News
County in need of foster families

April Arrowood, Foster Care Specialist with the Wabash County Department of Children Services, places pinwheels in the grass by the Wabash Middle School. She is helped by her daughters (from left) Paige and Brooklyn. Photo by Joseph Slacian

By Joseph Slacian

Wabash County is in need of foster parents, according to officials from the local office of the Department of Child Services.

To help bring attention to the need, officials are having several special events in April to help mark Child Abuse Prevention Awareness. Saturday’s Shamrock Shuffle was the kickoff event, with three foster care agencies benefiting from the proceeds of a run and walk in the northern part of the city.

Pinwheels and signs were  also placed along the run course. The pinwheel is a symbol of a happy, carefree childhood. Pinwheel gardens represent a commitment to making the community a safe and nurturing place for all kids and families.

Margery Justice, director of the DSC office, and April Arrowood, DCS Foster Care Specialist, discussed the need for foster parents locally in an interview with The Paper of Wabash County.

From January 2014 to January 2015, there were 26,505 youngsters placed in foster care in the State of Indiana. During that time, 176 Wabash County children were in foster care, Arrowood said.

Because of the lack of foster parents locally, some of the Wabash County children have to be placed with foster families in other counties. In January, 71 Wabash County children were in foster care, and just 32 were located with local families.

“We’ve got approximately 40 of our kids placed outside of Wabash County,” Arrowood said. “That’s about 40 percent.”

To try to help the situation, DCS will host three informational meetings on April 11 in which people can stop by the office and learn what it takes to be a foster family. Local foster families and DCS officials will be on hand to answer any questions. The meetings are expected to last 30 minutes and will take place at 10 a.m., 10:45 a.m. and 11:30 a.m.

Anyone interested may attend the event, which also will include a short Power Point presentation and a discussion of the requirements to be a foster parent.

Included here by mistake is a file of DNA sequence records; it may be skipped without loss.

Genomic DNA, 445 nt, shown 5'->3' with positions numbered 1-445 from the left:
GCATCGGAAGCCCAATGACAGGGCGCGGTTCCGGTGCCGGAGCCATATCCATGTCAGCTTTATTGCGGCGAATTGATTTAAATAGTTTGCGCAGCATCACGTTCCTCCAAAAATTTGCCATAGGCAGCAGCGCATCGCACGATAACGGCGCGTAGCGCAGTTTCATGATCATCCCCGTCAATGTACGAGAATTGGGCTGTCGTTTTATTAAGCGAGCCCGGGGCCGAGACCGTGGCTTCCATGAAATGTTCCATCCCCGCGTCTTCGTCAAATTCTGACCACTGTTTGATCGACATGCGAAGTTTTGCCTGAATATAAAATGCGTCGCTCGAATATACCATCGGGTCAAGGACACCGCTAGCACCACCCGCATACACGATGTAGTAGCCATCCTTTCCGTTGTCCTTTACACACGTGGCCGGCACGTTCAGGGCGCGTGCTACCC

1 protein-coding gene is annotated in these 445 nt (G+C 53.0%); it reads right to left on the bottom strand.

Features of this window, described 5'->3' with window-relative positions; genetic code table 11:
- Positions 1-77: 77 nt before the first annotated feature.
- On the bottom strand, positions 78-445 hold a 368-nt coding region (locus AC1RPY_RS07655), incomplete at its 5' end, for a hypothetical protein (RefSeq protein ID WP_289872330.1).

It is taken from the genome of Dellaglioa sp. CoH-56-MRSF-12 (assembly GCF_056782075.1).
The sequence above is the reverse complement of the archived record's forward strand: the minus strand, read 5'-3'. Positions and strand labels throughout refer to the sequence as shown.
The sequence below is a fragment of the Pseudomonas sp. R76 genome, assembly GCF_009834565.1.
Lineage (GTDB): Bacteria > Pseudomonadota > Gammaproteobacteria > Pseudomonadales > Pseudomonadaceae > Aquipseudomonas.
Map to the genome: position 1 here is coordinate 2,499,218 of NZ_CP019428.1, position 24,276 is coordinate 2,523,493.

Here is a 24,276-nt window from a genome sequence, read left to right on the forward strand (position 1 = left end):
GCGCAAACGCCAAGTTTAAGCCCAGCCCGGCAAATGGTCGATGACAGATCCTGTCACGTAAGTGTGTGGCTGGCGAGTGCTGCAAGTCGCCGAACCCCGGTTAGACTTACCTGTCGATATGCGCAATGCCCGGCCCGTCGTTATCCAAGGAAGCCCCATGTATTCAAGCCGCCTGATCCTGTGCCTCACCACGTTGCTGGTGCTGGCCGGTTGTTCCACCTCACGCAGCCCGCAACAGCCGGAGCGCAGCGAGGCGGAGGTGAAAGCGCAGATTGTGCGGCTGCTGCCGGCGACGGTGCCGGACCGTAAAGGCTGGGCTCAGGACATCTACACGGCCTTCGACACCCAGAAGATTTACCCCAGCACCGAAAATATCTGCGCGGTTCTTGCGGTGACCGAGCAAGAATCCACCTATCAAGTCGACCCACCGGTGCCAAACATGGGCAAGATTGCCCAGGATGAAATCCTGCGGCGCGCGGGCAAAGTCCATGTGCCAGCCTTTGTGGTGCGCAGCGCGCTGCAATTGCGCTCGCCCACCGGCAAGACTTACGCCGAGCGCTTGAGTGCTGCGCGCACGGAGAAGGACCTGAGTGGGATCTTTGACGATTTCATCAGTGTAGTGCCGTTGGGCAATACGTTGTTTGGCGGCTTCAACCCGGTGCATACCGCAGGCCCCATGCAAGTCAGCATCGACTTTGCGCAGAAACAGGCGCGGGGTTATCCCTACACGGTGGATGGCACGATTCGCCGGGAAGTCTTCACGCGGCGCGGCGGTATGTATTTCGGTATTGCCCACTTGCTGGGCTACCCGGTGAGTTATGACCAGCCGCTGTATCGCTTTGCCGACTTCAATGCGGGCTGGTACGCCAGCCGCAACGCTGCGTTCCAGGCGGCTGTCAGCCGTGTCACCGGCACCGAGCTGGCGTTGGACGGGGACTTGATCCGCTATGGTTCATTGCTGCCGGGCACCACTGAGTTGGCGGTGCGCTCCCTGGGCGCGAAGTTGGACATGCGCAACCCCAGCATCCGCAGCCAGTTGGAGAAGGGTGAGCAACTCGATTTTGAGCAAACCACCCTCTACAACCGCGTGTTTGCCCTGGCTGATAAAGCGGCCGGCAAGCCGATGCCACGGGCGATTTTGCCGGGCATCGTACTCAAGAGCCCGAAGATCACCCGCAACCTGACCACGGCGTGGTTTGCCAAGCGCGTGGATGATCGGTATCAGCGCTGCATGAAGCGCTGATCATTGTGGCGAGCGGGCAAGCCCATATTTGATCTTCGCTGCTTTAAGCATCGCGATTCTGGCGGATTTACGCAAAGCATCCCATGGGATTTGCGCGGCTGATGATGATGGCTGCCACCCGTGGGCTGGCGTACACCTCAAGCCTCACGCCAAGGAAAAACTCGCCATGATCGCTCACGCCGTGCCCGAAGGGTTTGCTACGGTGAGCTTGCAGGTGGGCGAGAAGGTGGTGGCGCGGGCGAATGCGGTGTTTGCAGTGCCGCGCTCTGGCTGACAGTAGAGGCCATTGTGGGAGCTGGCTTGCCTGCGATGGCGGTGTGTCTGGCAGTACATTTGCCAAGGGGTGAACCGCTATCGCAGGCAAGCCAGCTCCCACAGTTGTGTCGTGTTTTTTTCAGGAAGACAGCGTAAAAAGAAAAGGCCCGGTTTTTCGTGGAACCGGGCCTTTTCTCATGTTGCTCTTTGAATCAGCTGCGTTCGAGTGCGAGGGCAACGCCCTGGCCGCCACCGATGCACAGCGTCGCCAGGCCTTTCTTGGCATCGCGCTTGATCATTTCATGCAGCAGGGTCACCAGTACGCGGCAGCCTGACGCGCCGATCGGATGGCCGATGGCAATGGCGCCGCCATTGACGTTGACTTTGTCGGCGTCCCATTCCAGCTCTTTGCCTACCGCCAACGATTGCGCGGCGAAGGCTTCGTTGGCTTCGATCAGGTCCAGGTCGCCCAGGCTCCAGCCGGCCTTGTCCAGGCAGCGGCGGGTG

“But I feel like they get more information from current foster parents,” Arrowood said, “and those foster parents can talk about how their lives have changed and what fostering is all about. I think they’re more interested in how are your children affected by this, and how has your day-to-day life changed because of this. I think people are more interested in knowing that information than what I tell them about the process and rules and regulations.”

Justice said foster families also are great mentors for new foster families.

“So they can call them on certain things, instead of calling us.”

Justice believes the public is slowly learning about the need for local foster families. 

“The word is kind of getting out,” she said. “So we need to be recruiting … in our own county so the kids don’t have to go to another school, they’re out in another community, they’re further away from their parents.”

There are now about 35 foster families in Wabash County, Arrowood said. In addition to DCS, White’s Residential and Family Services and Benchmark Family Services also offer foster care services. Benchmark is in the Muncie and Anderson area, and many of the local children are placed there because of the association with the organization.

“One thing we see is when our kids are placed in Muncie or Anderson, it makes it harder for visitation with the parents,” Arrowood said. “The parents traveling, or the children are traveling, and how late are they staying out after school because they have an hour for traveling here and an hour for traveling back, then they have an hour and a half visit. It just makes it more difficult when our kids are placed out of county.”

Justice noted that it also is hard on the foster parents, trying to figure out a child’s schedule, with counseling, school activities and so forth.

She also pointed out that other counties are experiencing the same problems Wabash is, so some of those homes may have children from outside of Wabash County living with them.

“I think it’s important because it’s focusing on how to prevent abuse,” Justice said.

“Every child deserves a happy and healthy childhood,” Arrowood added. “By volunteering at the schools or at daycare, things like that give children good, happy memories no matter what kind of situation they may come into.”

Posted on 2015 Apr 07